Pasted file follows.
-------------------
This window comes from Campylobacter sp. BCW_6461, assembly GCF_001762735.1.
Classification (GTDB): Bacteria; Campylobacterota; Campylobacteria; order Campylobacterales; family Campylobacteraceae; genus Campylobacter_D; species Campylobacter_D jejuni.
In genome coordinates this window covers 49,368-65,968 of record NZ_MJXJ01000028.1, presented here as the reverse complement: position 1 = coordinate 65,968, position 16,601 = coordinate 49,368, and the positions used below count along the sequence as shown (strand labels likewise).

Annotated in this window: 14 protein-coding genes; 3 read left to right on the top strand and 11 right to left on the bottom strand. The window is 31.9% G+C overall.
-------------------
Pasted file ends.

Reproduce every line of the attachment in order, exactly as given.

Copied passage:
This window comes from Campylobacter sp. BCW_6461, assembly GCF_001762735.1.
Classification (GTDB): Bacteria; Campylobacterota; Campylobacteria; order Campylobacterales; family Campylobacteraceae; genus Campylobacter_D; species Campylobacter_D jejuni.
In genome coordinates this window covers 49,368-65,968 of record NZ_MJXJ01000028.1, presented here as the reverse complement: position 1 = coordinate 65,968, position 16,601 = coordinate 49,368, and the positions used below count along the sequence as shown (strand labels likewise).

Annotated in this window: 14 protein-coding genes; 3 read left to right on the top strand and 11 right to left on the bottom strand. The window is 31.9% G+C overall.